Wednesday, August 1, 2018

Lock elision, pthreads and MySQL

Yesterday I learned that lock elision is supported in recent versions of glibc for pthread mutex and rw-lock. I am curious if anyone has results for MySQL with it. My memory is that InnoDB can suffer from contention on a rw-lock, but that is a custom rw-lock not the one included with glibc. But code above the storage engine uses mutex and maybe rw-lock from glibc.

A rw-lock where reads dominate can suffer from contention because it has at least twice the memory writes per lock/unlock pair compared to a mutex. So when the lock hold time is short a mutex wins even when exclusive access isn't required. This can often be seen in PMP output where there are convoys and the worst-case is when a thread gets stuck trying to get the internal latch during unlock, but the InnoDB custom rw-lock might not have that problem. Lock elision for the rw-lock might be a big deal in this case.

RocksDB might also benefit from this change.

One of the challenges with glibc pthreads is documentation. I previously wrote about the difficulty of finding documentation for PTHREAD_MUTEX_ADAPTIVE_NP. The problem continues. There isn't much about pthreads in a recent version of the glibc manual. From Google searches I wasn't able to find recent docs elsewhere, except for man pages. But man pages don't document PTHREAD_MUTEX_ADAPTIVE_NP.  With lock elision we get new options -- PTHREAD_MUTEX_ELISION_NP and PTHREAD_MUTEX_NO_ELISION_MP. Google searches will take you to bits of source code and email list discussions. I hope this can be improved. Given the lack of docs you might need to read the source. I hope that the community (web-scale companies) can sponsor a tech writer to provide the missing docs.

There has been drama because the introduction of this feature failed when it encountered buggy microcode on certain CPUs. Then there was more drama when it broke buggy software that worked despite the bugs, until lock elision made the bugs serious. Google searches find many of the stories.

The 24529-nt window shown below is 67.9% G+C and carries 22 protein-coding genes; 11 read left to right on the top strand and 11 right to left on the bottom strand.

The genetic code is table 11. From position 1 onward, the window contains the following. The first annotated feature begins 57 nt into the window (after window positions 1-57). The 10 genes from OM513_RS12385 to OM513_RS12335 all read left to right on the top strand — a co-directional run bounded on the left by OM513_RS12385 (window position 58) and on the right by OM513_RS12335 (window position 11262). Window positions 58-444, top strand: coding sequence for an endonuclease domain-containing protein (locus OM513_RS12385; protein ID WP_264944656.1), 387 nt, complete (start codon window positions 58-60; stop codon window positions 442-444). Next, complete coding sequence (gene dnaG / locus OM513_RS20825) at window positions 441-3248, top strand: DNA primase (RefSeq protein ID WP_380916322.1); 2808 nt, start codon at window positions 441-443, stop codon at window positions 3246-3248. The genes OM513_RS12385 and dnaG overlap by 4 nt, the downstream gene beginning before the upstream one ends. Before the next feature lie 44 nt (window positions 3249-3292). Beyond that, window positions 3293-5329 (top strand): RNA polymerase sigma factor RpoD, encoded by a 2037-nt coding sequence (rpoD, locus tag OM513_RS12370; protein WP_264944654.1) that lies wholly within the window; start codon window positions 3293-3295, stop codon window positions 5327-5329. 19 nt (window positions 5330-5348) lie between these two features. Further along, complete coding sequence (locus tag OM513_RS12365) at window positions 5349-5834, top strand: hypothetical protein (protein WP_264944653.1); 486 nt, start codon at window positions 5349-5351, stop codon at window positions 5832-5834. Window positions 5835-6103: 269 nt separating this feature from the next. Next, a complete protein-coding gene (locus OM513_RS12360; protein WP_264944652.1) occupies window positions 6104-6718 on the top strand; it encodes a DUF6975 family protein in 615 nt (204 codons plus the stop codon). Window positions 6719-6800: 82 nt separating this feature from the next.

One of my favorite perks at work is getting answers from experts. In this case the expert is Nathan Bronson (thank you). A summary of the glibc 2.23 implementation per the expert is:
  • NPTL lock elision is performed using TSX's RTM (Restricted Transactional Memory) instructions XBEGIN, XEND, and XABORT, rather than TSX's HLE (Hardware Lock Elision) instructions XACQUIRE and XRELEASE
  • On x86, elision support is always present when detected by HAS_CPU_FEATURE(RTM)
  • pthread_rwlock_t always attempts elision if the hardware has it (both for .._rdlock and .._wrlock)
  • pthread_rwlock_t uses an adaptive strategy for falling back to the non-TSX implementation. If the lock is held in a non-TSX mode, there is a transaction conflict, or the transaction exceeds TSX's (undocumented) capacity, then the current lock acquisition and the 3 following use the non-TXN code path. This means that once a lock falls off the elision path it needs several uncontended acquisitions before a transaction it will be attempted again. This seems quite conservative
  • pthread_rwlock_rdlock -> pthread_rwlock_unlock with a successful transaction is about twice as fast as the non-TSX implementation under no contention, and massively better under contention


  1. XACQUIRE / XRELEASE aren't actually instructions, they use re-uses of the REP / REPNE opcode prefixes, which allows backwards compatibility with older generation processors. Very elegant.

    I don't really like the XABORT semantics. It would have been much nicer if XABORT actually set %rcx to non-zero on abort instead of allowing a 16 bit offset.


    XBEGIN C7 F8
    JRCXZ offset E3 xx !!

    And the encoding is tighter. In practice I this would have been nearly optimal:

    JRCXZ 1f # elide locking
    CALL lock_acquire
    1f: # begin critical section

    # end critical section
    JRCXZ 2f # if not aborted...
    CALL lock_release

    Reversing the branch hints for JRCXZ forward jumps after an XBEGIN/XEND shouldn't be too hard to do.

    Why? Because JECXZ is an awesome weapon to have in your arsenal. We used and abused it back in the days of binary translation and it was so much fun.